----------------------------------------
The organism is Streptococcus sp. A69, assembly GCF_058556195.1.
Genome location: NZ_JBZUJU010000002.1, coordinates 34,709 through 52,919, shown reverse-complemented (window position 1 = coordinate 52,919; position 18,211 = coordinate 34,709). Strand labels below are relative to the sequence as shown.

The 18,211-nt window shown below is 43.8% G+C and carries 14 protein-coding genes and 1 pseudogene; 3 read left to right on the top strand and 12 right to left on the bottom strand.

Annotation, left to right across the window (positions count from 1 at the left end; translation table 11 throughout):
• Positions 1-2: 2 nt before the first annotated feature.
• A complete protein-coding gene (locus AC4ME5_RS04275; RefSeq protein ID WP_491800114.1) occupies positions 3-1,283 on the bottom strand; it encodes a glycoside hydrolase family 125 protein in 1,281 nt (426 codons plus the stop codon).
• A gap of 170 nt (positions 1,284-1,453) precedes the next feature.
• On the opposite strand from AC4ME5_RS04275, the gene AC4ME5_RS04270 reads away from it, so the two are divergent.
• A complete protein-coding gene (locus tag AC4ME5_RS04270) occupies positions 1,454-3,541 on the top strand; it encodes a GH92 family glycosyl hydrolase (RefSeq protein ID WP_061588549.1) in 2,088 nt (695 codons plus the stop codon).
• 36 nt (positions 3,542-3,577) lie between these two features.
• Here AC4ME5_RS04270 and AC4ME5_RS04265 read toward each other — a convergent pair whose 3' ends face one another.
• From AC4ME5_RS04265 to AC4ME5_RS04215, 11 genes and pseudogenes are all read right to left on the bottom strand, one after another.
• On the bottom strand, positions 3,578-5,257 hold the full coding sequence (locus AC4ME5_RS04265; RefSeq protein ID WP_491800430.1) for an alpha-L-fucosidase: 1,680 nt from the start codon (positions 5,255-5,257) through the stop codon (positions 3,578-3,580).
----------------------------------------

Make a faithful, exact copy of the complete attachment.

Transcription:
The organism is Streptococcus sp. A69, assembly GCF_058556195.1.
Genome location: NZ_JBZUJU010000002.1, coordinates 34,709 through 52,919, shown reverse-complemented (window position 1 = coordinate 52,919; position 18,211 = coordinate 34,709). Strand labels below are relative to the sequence as shown.

The 18,211-nt window shown below is 43.8% G+C and carries 14 protein-coding genes and 1 pseudogene; 3 read left to right on the top strand and 12 right to left on the bottom strand.

Annotation, left to right across the window (positions count from 1 at the left end; translation table 11 throughout):
• Positions 1-2: 2 nt before the first annotated feature.
• A complete protein-coding gene (locus AC4ME5_RS04275; RefSeq protein ID WP_491800114.1) occupies positions 3-1,283 on the bottom strand; it encodes a glycoside hydrolase family 125 protein in 1,281 nt (426 codons plus the stop codon).
• A gap of 170 nt (positions 1,284-1,453) precedes the next feature.
• On the opposite strand from AC4ME5_RS04275, the gene AC4ME5_RS04270 reads away from it, so the two are divergent.
• A complete protein-coding gene (locus tag AC4ME5_RS04270) occupies positions 1,454-3,541 on the top strand; it encodes a GH92 family glycosyl hydrolase (RefSeq protein ID WP_061588549.1) in 2,088 nt (695 codons plus the stop codon).
• 36 nt (positions 3,542-3,577) lie between these two features.
• Here AC4ME5_RS04270 and AC4ME5_RS04265 read toward each other — a convergent pair whose 3' ends face one another.
• From AC4ME5_RS04265 to AC4ME5_RS04215, 11 genes and pseudogenes are all read right to left on the bottom strand, one after another.
• On the bottom strand, positions 3,578-5,257 hold the full coding sequence (locus AC4ME5_RS04265; RefSeq protein ID WP_491800430.1) for an alpha-L-fucosidase: 1,680 nt from the start codon (positions 5,255-5,257) through the stop codon (positions 3,578-3,580).